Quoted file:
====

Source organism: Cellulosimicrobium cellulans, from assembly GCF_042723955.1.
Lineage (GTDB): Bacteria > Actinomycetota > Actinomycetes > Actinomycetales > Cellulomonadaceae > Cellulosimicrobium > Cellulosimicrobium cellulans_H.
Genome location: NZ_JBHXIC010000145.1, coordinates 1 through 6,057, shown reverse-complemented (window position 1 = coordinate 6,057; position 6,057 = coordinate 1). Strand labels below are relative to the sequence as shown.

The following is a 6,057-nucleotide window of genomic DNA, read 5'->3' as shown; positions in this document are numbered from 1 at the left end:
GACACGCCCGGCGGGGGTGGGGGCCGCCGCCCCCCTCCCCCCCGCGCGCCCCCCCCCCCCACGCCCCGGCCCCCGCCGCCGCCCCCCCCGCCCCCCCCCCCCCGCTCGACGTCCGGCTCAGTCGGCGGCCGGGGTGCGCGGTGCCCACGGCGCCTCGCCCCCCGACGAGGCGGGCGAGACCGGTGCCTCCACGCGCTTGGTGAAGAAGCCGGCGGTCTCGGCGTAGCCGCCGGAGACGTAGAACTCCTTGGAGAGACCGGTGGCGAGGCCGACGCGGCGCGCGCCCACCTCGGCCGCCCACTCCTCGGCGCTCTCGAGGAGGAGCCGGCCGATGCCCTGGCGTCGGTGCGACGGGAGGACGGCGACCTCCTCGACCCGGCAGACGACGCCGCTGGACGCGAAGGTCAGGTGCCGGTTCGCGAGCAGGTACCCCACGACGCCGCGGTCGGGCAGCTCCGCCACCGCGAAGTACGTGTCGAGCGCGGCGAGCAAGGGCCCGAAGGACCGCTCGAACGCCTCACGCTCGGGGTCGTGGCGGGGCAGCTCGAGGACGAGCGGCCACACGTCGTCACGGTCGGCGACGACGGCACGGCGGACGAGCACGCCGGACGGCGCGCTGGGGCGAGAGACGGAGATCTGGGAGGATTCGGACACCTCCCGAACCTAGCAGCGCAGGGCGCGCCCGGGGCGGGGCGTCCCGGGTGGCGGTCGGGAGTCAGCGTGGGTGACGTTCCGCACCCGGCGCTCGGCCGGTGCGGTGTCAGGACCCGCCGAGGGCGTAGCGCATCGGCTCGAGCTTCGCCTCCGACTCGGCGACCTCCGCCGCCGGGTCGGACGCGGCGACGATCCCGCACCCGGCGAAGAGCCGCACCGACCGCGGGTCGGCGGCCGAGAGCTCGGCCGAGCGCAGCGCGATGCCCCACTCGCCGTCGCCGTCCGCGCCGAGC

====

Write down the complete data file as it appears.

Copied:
Source organism: Cellulosimicrobium cellulans, from assembly GCF_042723955.1.
Lineage (GTDB): Bacteria > Actinomycetota > Actinomycetes > Actinomycetales > Cellulomonadaceae > Cellulosimicrobium > Cellulosimicrobium cellulans_H.
Genome location: NZ_JBHXIC010000145.1, coordinates 1 through 6,057, shown reverse-complemented (window position 1 = coordinate 6,057; position 6,057 = coordinate 1). Strand labels below are relative to the sequence as shown.

The following is a 6,057-nucleotide window of genomic DNA, read 5'->3' as shown; positions in this document are numbered from 1 at the left end:
GACACGCCCGGCGGGGGTGGGGGCCGCCGCCCCCCTCCCCCCCGCGCGCCCCCCCCCCCCACGCCCCGGCCCCCGCCGCCGCCCCCCCCGCCCCCCCCCCCCCGCTCGACGTCCGGCTCAGTCGGCGGCCGGGGTGCGCGGTGCCCACGGCGCCTCGCCCCCCGACGAGGCGGGCGAGACCGGTGCCTCCACGCGCTTGGTGAAGAAGCCGGCGGTCTCGGCGTAGCCGCCGGAGACGTAGAACTCCTTGGAGAGACCGGTGGCGAGGCCGACGCGGCGCGCGCCCACCTCGGCCGCCCACTCCTCGGCGCTCTCGAGGAGGAGCCGGCCGATGCCCTGGCGTCGGTGCGACGGGAGGACGGCGACCTCCTCGACCCGGCAGACGACGCCGCTGGACGCGAAGGTCAGGTGCCGGTTCGCGAGCAGGTACCCCACGACGCCGCGGTCGGGCAGCTCCGCCACCGCGAAGTACGTGTCGAGCGCGGCGAGCAAGGGCCCGAAGGACCGCTCGAACGCCTCACGCTCGGGGTCGTGGCGGGGCAGCTCGAGGACGAGCGGCCACACGTCGTCACGGTCGGCGACGACGGCACGGCGGACGAGCACGCCGGACGGCGCGCTGGGGCGAGAGACGGAGATCTGGGAGGATTCGGACACCTCCCGAACCTAGCAGCGCAGGGCGCGCCCGGGGCGGGGCGTCCCGGGTGGCGGTCGGGAGTCAGCGTGGGTGACGTTCCGCACCCGGCGCTCGGCCGGTGCGGTGTCAGGACCCGCCGAGGGCGTAGCGCATCGGCTCGAGCTTCGCCTCCGACTCGGCGACCTCCGCCGCCGGGTCGGACGCGGCGACGATCCCGCACCCGGCGAAGAGCCGCACCGACCGCGGGTCGGCGGCCGAGAGCTCGGCCGAGCGCAGCGCGATGCCCCACTCGCCGTCGCCGTCCGCGCCGAGC